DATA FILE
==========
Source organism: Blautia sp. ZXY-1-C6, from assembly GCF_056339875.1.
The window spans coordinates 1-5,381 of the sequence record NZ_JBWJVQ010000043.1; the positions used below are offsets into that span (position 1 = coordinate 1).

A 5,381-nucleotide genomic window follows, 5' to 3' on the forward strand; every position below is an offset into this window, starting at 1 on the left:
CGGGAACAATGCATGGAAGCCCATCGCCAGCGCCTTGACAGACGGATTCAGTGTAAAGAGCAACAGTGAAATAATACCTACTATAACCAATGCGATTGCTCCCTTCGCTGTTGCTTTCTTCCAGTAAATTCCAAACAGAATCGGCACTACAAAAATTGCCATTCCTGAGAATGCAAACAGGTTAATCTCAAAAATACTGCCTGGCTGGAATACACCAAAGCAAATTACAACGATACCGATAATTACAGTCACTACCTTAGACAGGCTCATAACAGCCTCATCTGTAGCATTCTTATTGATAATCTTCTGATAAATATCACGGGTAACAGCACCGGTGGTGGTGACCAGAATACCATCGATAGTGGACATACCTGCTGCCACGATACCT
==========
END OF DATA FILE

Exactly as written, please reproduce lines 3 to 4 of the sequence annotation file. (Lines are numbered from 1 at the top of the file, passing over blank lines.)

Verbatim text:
A 5,381-nucleotide genomic window follows, 5' to 3' on the forward strand; every position below is an offset into this window, starting at 1 on the left:
CGGGAACAATGCATGGAAGCCCATCGCCAGCGCCTTGACAGACGGATTCAGTGTAAAGAGCAACAGTGAAATAATACCTACTATAACCAATGCGATTGCTCCCTTCGCTGTTGCTTTCTTCCAGTAAATTCCAAACAGAATCGGCACTACAAAAATTGCCATTCCTGAGAATGCAAACAGGTTAATCTCAAAAATACTGCCTGGCTGGAATACACCAAAGCAAATTACAACGATACCGATAATTACAGTCACTACCTTAGACAGGCTCATAACAGCCTCATCTGTAGCATTCTTATTGATAATCTTCTGATAAATATCACGGGTAACAGCACCGGTGGTGGTGACCAGAATACCATCGATAGTGGACATACCTGCTGCCACGATACCT